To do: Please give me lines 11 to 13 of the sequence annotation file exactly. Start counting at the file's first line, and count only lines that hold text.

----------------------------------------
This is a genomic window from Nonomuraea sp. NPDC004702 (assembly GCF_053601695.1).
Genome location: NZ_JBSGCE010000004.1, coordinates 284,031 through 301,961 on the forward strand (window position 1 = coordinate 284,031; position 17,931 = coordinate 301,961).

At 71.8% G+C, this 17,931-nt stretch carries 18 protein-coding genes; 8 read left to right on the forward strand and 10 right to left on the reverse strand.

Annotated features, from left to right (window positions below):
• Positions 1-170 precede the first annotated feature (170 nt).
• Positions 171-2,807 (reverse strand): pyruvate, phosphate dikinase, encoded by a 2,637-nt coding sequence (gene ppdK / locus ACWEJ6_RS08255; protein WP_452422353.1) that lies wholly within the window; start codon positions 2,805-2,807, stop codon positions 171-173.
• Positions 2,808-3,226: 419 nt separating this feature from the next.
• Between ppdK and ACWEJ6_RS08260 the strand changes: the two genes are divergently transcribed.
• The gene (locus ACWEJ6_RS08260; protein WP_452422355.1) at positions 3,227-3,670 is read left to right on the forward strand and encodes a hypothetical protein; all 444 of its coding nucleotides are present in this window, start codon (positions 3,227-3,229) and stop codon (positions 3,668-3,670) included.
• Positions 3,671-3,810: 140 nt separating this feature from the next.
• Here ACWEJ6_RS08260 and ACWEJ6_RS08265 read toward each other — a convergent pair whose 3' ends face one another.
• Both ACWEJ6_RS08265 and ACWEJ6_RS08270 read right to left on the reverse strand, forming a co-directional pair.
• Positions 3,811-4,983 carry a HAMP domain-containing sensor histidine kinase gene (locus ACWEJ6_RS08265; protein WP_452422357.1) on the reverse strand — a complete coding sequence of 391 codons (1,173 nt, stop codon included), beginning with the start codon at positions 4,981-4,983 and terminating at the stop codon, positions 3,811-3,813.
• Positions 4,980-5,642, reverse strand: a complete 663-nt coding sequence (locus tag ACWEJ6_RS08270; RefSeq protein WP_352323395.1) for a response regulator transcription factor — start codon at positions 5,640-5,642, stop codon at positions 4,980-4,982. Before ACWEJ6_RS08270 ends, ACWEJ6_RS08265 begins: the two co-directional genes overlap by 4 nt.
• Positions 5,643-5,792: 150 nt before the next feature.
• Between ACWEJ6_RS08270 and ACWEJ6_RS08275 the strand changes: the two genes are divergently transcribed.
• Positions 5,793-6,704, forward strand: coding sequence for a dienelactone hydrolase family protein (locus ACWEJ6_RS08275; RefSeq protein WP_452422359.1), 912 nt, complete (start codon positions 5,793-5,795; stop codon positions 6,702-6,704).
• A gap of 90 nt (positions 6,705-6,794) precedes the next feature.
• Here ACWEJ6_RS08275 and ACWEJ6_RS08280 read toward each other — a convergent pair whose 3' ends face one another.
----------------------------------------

• Here ACWEJ6_RS08260 and ACWEJ6_RS08265 read toward each other — a convergent pair whose 3' ends face one another.
• Both ACWEJ6_RS08265 and ACWEJ6_RS08270 read right to left on the reverse strand, forming a co-directional pair.
• Positions 3,811-4,983 carry a HAMP domain-containing sensor histidine kinase gene (locus ACWEJ6_RS08265; protein WP_452422357.1) on the reverse strand — a complete coding sequence of 391 codons (1,173 nt, stop codon included), beginning with the start codon at positions 4,981-4,983 and terminating at the stop codon, positions 3,811-3,813.